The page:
Happy New Year! I hope that you got to spend time with people you love, and that you also had time to rest, think, and rejuvenate. Thank you for subscribing to The Coaching Letter—you rock. Can I ask a favor?—this would be a great time for you to forward the Coaching Letter to someone you think would enjoy it and suggest that they subscribe; here’s the link. We have, as usual, a lot going on, and with the break I had a lot of time to read and listen to books and podcasts, so this Coaching Letter is a little bit of everything, but mostly about New Year’s resolutions…
First, The Learning Professional is soliciting manuscripts for an issue on Accelerating Learning. You can read exactly what they’re looking for on their website; scroll down to June 2023. Given the amazing successes reported by many districts that employed our Accelerating Learning Framework, I would like to submit an article and include examples of those successes. So if you are one of those districts and would be willing to be interviewed for the article, could you please get in touch? The deadline is February 1, so don’t delay!
We are hosting Peter Liljedahl in early April for several days; I know many of you were hoping to see him, as we have had a slew of emails about his visit, but I am both excited and sorry to tell you that most of the slots are already spoken for. The session that we are about to start registering for is for superintendents on the morning of April 6; this session is offered courtesy of our good friends at CAPSS, and we are grateful to them for their support. And whether or not you are able to see Professor Liljedahl in person, we are hosting an online book study of Building Thinking Classrooms in Mathematics for anyone interested; we decided to run three sessions for elementary and another three sessions for secondary; there is no charge to sign up, just read the book and come for all three sessions if you can: here’s the flyer with the info and the link to register.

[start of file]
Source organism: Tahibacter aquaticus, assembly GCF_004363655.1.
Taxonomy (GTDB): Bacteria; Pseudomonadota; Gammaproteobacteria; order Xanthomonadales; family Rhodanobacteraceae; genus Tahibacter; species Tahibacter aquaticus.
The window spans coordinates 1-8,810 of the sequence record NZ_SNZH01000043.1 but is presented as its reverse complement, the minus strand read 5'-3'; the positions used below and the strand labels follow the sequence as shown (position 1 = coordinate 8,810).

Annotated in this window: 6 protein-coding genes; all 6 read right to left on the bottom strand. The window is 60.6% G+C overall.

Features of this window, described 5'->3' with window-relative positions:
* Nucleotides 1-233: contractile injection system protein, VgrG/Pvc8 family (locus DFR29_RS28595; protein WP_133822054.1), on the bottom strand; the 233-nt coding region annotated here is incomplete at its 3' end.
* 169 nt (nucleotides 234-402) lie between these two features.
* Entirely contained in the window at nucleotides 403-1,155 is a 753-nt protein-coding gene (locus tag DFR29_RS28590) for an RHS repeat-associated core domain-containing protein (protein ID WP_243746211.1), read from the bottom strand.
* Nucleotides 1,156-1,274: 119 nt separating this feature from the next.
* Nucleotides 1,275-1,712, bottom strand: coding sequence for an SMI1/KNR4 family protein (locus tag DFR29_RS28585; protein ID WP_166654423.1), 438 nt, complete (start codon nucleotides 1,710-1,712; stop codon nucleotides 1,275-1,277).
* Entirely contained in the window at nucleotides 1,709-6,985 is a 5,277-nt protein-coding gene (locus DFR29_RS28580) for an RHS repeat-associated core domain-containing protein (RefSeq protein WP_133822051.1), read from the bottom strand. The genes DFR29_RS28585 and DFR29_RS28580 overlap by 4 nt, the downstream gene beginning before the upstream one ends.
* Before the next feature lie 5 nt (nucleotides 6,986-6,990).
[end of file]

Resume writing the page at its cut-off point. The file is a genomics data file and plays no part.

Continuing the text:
And while I’m advertising, please check out our latest coaching offerings here. Our book about coaching, Making Coaching Matter, will be out this spring (woo hoo!), and attendees at the Leadership Coaching workshop in Litchfield in July will all get a copy.
I don’t know if it’s because it’s the New Year or because the wisdom of thinking of results as the byproduct of process is finally taking hold, but the newsletters I subscribe to and Twitter and Instagram accounts I follow are full of advice and resources about habits. And while it does appear to be the case that most people give up on their New Year resolutions by February or March, it also appears to be true that significant dates—like January 1 but also the first of any month, birthdays, and so on—inspire additional motivation in people. In other words, you shouldn’t NOT set New Year’s resolutions just because most people give up on theirs. You, it must be said, are not most people.